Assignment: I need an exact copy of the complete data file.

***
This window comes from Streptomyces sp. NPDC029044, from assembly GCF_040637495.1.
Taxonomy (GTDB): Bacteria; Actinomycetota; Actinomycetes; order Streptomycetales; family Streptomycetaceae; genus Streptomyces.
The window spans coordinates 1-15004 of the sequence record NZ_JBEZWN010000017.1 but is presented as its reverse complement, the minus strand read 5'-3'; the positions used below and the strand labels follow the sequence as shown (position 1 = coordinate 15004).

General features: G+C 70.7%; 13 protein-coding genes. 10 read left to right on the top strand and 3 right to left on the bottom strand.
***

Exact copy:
This window comes from Streptomyces sp. NPDC029044, from assembly GCF_040637495.1.
Taxonomy (GTDB): Bacteria; Actinomycetota; Actinomycetes; order Streptomycetales; family Streptomycetaceae; genus Streptomyces.
The window spans coordinates 1-15004 of the sequence record NZ_JBEZWN010000017.1 but is presented as its reverse complement, the minus strand read 5'-3'; the positions used below and the strand labels follow the sequence as shown (position 1 = coordinate 15004).

General features: G+C 70.7%; 13 protein-coding genes. 10 read left to right on the top strand and 3 right to left on the bottom strand.